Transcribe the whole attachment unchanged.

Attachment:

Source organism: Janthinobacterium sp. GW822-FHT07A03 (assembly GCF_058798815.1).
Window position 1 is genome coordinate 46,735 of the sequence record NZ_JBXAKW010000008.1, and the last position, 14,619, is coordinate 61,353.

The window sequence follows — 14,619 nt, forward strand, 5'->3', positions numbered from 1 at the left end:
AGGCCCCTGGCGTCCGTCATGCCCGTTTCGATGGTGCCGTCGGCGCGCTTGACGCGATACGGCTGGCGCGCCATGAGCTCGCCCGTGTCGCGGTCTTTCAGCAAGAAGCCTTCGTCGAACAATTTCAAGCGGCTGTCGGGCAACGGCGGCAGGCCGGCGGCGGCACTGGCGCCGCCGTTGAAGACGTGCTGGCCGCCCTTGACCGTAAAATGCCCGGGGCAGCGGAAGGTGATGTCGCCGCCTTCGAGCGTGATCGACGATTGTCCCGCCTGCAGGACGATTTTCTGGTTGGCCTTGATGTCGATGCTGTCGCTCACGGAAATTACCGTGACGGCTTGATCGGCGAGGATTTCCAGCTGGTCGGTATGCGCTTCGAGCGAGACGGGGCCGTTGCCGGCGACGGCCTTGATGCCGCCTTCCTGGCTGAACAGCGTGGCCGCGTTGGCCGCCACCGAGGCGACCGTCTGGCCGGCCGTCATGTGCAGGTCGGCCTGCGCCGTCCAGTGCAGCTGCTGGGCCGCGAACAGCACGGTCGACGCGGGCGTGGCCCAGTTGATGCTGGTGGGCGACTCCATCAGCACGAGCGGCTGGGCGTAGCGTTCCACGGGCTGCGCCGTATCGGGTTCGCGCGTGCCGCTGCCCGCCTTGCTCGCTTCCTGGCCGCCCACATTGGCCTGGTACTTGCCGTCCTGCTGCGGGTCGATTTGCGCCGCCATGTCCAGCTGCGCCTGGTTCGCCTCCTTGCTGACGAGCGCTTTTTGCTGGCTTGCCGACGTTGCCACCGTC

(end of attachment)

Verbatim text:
Source organism: Janthinobacterium sp. GW822-FHT07A03 (assembly GCF_058798815.1).
Window position 1 is genome coordinate 46,735 of the sequence record NZ_JBXAKW010000008.1, and the last position, 14,619, is coordinate 61,353.

The window sequence follows — 14,619 nt, forward strand, 5'->3', positions numbered from 1 at the left end:
AGGCCCCTGGCGTCCGTCATGCCCGTTTCGATGGTGCCGTCGGCGCGCTTGACGCGATACGGCTGGCGCGCCATGAGCTCGCCCGTGTCGCGGTCTTTCAGCAAGAAGCCTTCGTCGAACAATTTCAAGCGGCTGTCGGGCAACGGCGGCAGGCCGGCGGCGGCACTGGCGCCGCCGTTGAAGACGTGCTGGCCGCCCTTGACCGTAAAATGCCCGGGGCAGCGGAAGGTGATGTCGCCGCCTTCGAGCGTGATCGACGATTGTCCCGCCTGCAGGACGATTTTCTGGTTGGCCTTGATGTCGATGCTGTCGCTCACGGAAATTACCGTGACGGCTTGATCGGCGAGGATTTCCAGCTGGTCGGTATGCGCTTCGAGCGAGACGGGGCCGTTGCCGGCGACGGCCTTGATGCCGCCTTCCTGGCTGAACAGCGTGGCCGCGTTGGCCGCCACCGAGGCGACCGTCTGGCCGGCCGTCATGTGCAGGTCGGCCTGCGCCGTCCAGTGCAGCTGCTGGGCCGCGAACAGCACGGTCGACGCGGGCGTGGCCCAGTTGATGCTGGTGGGCGACTCCATCAGCACGAGCGGCTGGGCGTAGCGTTCCACGGGCTGCGCCGTATCGGGTTCGCGCGTGCCGCTGCCCGCCTTGCTCGCTTCCTGGCCGCCCACATTGGCCTGGTACTTGCCGTCCTGCTGCGGGTCGATTTGCGCCGCCATGTCCAGCTGCGCCTGGTTCGCCTCCTTGCTGACGAGCGCTTTTTGCTGGCTTGCCGACGTTGCCACCGTC